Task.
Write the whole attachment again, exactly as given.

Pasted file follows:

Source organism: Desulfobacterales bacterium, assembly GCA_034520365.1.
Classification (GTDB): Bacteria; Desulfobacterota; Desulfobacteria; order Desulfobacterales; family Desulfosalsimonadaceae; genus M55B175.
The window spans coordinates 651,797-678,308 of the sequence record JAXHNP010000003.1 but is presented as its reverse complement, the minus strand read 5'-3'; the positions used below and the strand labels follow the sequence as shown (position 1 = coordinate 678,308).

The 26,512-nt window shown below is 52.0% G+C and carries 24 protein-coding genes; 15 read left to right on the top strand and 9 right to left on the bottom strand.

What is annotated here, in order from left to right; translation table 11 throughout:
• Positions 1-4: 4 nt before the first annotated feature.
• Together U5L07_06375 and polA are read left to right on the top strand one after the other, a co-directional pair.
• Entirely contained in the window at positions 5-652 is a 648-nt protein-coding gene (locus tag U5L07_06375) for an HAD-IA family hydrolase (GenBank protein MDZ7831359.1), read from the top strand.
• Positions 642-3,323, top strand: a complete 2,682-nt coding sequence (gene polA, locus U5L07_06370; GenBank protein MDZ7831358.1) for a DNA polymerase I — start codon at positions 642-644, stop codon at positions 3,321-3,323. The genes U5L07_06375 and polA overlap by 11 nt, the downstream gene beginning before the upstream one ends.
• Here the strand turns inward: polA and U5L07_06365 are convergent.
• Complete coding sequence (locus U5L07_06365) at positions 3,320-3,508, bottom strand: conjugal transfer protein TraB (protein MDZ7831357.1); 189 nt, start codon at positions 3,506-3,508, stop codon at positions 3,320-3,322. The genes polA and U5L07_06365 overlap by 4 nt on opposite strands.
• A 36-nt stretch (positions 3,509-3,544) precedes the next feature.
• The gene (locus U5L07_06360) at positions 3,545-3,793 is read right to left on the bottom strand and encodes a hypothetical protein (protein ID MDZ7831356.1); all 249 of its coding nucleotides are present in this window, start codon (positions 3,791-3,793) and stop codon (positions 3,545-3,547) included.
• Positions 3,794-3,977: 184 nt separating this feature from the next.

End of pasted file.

Source organism: Desulfobacterales bacterium, assembly GCA_034520365.1.
Classification (GTDB): Bacteria; Desulfobacterota; Desulfobacteria; order Desulfobacterales; family Desulfosalsimonadaceae; genus M55B175.
The window spans coordinates 651,797-678,308 of the sequence record JAXHNP010000003.1 but is presented as its reverse complement, the minus strand read 5'-3'; the positions used below and the strand labels follow the sequence as shown (position 1 = coordinate 678,308).

The 26,512-nt window shown below is 52.0% G+C and carries 24 protein-coding genes; 15 read left to right on the top strand and 9 right to left on the bottom strand.

What is annotated here, in order from left to right; translation table 11 throughout:
• Positions 1-4: 4 nt before the first annotated feature.
• Together U5L07_06375 and polA are read left to right on the top strand one after the other, a co-directional pair.
• Entirely contained in the window at positions 5-652 is a 648-nt protein-coding gene (locus tag U5L07_06375) for an HAD-IA family hydrolase (GenBank protein MDZ7831359.1), read from the top strand.
• Positions 642-3,323, top strand: a complete 2,682-nt coding sequence (gene polA, locus U5L07_06370; GenBank protein MDZ7831358.1) for a DNA polymerase I — start codon at positions 642-644, stop codon at positions 3,321-3,323. The genes U5L07_06375 and polA overlap by 11 nt, the downstream gene beginning before the upstream one ends.
• Here the strand turns inward: polA and U5L07_06365 are convergent.
• Complete coding sequence (locus U5L07_06365) at positions 3,320-3,508, bottom strand: conjugal transfer protein TraB (protein MDZ7831357.1); 189 nt, start codon at positions 3,506-3,508, stop codon at positions 3,320-3,322. The genes polA and U5L07_06365 overlap by 4 nt on opposite strands.
• A 36-nt stretch (positions 3,509-3,544) precedes the next feature.
• The gene (locus U5L07_06360) at positions 3,545-3,793 is read right to left on the bottom strand and encodes a hypothetical protein (protein ID MDZ7831356.1); all 249 of its coding nucleotides are present in this window, start codon (positions 3,791-3,793) and stop codon (positions 3,545-3,547) included.
• Positions 3,794-3,977: 184 nt separating this feature from the next.